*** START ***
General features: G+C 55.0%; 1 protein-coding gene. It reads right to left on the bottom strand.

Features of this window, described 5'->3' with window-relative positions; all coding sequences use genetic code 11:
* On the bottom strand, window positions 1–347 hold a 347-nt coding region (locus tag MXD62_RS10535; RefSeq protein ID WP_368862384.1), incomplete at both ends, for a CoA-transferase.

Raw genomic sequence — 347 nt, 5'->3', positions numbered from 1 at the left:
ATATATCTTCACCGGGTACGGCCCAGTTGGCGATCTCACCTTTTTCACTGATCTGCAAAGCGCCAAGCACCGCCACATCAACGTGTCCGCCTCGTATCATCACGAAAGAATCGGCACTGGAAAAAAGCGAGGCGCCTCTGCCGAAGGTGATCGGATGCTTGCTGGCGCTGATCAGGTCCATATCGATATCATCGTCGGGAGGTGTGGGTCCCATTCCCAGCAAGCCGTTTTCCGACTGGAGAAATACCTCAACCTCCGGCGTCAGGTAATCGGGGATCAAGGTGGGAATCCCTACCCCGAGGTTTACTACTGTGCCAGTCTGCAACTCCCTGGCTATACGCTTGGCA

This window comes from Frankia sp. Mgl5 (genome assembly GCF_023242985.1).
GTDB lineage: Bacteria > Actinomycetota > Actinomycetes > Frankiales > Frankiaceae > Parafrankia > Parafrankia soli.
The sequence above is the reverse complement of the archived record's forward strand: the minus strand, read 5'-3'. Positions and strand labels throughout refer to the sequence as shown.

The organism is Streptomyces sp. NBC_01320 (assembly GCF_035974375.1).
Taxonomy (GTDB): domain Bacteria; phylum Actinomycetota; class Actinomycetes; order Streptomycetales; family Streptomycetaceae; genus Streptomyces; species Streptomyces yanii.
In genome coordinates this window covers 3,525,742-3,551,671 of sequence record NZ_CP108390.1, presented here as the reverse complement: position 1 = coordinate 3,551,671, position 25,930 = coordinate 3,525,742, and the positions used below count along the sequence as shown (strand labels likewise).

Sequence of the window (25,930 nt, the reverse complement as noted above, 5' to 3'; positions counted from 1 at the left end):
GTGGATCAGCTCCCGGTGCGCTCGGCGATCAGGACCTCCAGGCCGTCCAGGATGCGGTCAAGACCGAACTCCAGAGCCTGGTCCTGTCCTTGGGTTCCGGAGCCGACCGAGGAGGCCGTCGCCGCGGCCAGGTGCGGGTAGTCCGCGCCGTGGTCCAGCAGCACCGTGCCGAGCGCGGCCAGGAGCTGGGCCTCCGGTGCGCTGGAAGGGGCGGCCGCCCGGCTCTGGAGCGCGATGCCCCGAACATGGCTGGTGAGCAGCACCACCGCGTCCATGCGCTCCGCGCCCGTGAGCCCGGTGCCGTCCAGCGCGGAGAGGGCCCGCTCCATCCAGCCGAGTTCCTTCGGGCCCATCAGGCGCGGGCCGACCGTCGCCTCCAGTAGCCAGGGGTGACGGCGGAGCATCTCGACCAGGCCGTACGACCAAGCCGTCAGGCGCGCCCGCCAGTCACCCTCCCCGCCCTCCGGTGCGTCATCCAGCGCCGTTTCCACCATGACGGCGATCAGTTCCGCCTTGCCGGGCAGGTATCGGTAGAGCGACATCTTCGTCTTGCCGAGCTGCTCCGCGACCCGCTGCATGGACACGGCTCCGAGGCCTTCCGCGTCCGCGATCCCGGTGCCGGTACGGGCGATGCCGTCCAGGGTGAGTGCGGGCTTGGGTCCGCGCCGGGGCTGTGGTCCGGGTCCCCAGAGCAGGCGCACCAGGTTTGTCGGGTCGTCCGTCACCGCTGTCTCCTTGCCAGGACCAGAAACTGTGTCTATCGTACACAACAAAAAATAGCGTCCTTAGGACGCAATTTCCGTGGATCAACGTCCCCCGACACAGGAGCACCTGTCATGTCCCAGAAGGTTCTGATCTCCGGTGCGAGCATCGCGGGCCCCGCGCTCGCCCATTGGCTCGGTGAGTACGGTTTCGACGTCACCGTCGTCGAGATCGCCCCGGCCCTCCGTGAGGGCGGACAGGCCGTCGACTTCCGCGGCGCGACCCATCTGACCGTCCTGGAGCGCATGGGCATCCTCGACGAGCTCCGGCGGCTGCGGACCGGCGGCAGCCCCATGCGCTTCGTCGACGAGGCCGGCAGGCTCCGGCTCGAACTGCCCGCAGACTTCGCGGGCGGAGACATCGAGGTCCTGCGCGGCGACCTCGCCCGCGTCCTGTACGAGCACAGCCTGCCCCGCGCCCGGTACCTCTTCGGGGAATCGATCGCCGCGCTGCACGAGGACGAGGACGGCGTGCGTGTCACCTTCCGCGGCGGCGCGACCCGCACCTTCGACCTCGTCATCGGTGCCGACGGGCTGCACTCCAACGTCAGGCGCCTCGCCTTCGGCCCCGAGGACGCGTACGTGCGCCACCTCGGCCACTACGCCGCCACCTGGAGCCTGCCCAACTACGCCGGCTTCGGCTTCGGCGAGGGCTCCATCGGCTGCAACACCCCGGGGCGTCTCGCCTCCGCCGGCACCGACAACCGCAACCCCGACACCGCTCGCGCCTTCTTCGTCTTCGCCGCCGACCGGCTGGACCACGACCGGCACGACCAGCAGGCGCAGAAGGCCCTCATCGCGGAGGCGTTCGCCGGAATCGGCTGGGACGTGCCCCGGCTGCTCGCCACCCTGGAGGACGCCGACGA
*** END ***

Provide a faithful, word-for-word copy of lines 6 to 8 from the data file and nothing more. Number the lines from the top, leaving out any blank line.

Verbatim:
This window comes from Frankia sp. Mgl5 (genome assembly GCF_023242985.1).
GTDB lineage: Bacteria > Actinomycetota > Actinomycetes > Frankiales > Frankiaceae > Parafrankia > Parafrankia soli.
The sequence above is the reverse complement of the archived record's forward strand: the minus strand, read 5'-3'. Positions and strand labels throughout refer to the sequence as shown.